He seduced and suborned some of its biggest stars with big paydays delivered to secret bank accounts.
In the 1950s, people worried that government officials who traveled abroad might have been suborned by communist agents.
In earthly courts, oftentimes witnesses are suborned, and their testimony false.
The belief was that Parker was suborned to refuse longer to publish it.
A herd of others were suborned to aggravate the charges, and to controvert whatever evidence the prisoner might bring forward.
Had the Teutons suborned him the Marshal could not have done them a better turn.
By this meane those that were ouercome, did take occasion to ymagine that Cortes had suborned the maister gunner, and others.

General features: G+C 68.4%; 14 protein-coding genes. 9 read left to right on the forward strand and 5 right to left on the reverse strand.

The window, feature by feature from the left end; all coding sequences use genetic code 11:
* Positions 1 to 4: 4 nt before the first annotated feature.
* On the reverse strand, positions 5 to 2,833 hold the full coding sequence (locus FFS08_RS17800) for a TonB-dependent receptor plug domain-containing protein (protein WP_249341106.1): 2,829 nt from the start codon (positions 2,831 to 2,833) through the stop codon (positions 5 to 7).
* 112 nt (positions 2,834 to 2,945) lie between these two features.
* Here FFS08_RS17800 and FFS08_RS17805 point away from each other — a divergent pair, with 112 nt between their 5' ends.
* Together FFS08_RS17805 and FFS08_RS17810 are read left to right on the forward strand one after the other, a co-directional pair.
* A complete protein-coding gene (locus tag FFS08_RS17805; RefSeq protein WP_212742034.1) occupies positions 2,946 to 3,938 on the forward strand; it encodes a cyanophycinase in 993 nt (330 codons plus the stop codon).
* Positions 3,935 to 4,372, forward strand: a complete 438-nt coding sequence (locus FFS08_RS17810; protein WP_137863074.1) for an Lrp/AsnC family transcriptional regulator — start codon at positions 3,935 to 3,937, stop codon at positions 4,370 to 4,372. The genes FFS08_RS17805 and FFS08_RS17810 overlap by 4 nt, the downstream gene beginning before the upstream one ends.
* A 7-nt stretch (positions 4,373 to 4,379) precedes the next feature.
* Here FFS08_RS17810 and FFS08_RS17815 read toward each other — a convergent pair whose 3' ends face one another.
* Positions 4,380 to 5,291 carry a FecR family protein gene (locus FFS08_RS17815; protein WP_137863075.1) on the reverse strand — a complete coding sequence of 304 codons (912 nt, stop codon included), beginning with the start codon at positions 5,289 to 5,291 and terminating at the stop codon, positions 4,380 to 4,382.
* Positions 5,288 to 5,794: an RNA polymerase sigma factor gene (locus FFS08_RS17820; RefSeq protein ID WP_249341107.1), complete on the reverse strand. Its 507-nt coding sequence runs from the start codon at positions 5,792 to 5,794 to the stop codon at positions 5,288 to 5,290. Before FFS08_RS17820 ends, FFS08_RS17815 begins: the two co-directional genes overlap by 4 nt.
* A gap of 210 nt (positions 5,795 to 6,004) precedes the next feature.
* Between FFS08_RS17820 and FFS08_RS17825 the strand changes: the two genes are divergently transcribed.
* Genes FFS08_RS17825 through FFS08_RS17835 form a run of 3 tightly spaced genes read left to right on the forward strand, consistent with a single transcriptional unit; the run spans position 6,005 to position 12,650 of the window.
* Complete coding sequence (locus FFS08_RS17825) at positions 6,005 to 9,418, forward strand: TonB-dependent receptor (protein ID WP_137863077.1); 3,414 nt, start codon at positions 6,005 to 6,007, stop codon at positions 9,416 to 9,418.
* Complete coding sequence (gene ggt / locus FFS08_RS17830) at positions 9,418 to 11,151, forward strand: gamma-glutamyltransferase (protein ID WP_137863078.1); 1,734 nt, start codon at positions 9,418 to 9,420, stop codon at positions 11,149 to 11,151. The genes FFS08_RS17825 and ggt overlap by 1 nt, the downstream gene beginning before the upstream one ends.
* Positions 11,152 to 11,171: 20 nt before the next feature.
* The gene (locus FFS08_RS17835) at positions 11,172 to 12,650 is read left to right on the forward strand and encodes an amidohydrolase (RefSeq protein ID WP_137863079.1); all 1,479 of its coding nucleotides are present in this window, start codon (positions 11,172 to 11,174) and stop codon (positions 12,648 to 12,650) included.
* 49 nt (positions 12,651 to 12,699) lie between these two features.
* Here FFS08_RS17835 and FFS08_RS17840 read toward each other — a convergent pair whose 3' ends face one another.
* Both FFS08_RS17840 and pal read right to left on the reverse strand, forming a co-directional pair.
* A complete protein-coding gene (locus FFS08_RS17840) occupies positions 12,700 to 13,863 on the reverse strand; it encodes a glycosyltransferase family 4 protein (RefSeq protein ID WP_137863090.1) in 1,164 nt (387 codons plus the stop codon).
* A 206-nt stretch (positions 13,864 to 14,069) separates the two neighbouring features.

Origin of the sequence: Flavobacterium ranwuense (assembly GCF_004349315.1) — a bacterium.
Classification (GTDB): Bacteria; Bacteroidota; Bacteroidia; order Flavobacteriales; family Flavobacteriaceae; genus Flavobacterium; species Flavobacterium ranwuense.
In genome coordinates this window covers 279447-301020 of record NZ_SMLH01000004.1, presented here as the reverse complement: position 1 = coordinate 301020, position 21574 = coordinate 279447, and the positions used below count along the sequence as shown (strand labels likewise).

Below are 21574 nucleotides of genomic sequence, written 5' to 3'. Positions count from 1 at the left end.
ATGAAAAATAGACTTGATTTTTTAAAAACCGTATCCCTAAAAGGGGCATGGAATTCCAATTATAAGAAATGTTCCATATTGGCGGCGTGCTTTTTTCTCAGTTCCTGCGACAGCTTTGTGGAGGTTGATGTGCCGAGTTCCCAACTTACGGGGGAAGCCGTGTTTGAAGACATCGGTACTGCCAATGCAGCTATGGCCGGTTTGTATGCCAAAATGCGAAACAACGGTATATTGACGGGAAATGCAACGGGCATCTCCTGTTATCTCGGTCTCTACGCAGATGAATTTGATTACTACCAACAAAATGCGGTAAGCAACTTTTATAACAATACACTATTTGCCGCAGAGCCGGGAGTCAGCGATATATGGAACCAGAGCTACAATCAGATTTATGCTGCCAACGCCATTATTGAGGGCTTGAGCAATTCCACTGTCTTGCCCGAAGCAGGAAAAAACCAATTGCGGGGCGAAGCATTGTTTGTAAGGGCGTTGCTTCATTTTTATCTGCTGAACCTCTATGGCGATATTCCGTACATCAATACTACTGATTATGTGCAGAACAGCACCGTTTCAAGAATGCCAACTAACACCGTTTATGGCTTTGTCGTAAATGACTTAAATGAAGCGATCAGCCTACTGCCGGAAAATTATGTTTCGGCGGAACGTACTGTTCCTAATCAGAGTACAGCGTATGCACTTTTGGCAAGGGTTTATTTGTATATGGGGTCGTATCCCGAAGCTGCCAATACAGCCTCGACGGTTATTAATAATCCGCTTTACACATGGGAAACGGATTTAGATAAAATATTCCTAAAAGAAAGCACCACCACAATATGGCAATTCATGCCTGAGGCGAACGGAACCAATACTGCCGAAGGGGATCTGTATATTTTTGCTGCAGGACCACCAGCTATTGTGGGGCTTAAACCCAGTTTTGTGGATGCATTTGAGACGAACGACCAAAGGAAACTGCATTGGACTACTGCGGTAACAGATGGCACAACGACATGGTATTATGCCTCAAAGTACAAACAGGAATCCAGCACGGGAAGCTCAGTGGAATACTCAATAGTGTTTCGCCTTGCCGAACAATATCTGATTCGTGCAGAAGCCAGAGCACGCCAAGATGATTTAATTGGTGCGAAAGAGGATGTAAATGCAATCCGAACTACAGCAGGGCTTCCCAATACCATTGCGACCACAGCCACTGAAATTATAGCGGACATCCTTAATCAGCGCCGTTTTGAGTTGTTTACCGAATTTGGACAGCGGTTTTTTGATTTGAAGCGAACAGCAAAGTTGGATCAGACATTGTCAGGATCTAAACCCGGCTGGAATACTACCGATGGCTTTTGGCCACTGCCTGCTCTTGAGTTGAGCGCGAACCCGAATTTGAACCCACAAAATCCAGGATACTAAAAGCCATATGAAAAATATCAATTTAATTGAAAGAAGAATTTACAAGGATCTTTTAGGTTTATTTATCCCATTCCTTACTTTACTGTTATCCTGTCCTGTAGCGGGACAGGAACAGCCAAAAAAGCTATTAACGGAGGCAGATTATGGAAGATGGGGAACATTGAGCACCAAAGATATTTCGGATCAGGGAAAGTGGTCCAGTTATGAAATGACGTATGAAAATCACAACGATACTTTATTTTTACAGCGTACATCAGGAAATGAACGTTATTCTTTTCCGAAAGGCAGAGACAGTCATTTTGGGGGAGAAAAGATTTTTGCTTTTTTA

Spies were paid; witnesses were suborned; juries were packed.
"This is no suborned witness, my lords," said counsel in a cold voice, and with a freezing smile.
A rascal, and disguised and suborned for that imposture—O villainy!
"to procure by bribery, to lure (someone) to commit a crime," 1520s (implied in subornation), from Middle French suborner (13c.), from Latin subornare "suborn," originally "equip," from sub "under, secretly" (see sub-) + ornare "equip," related to ordo "order" (see order). Related: Suborned; suborning.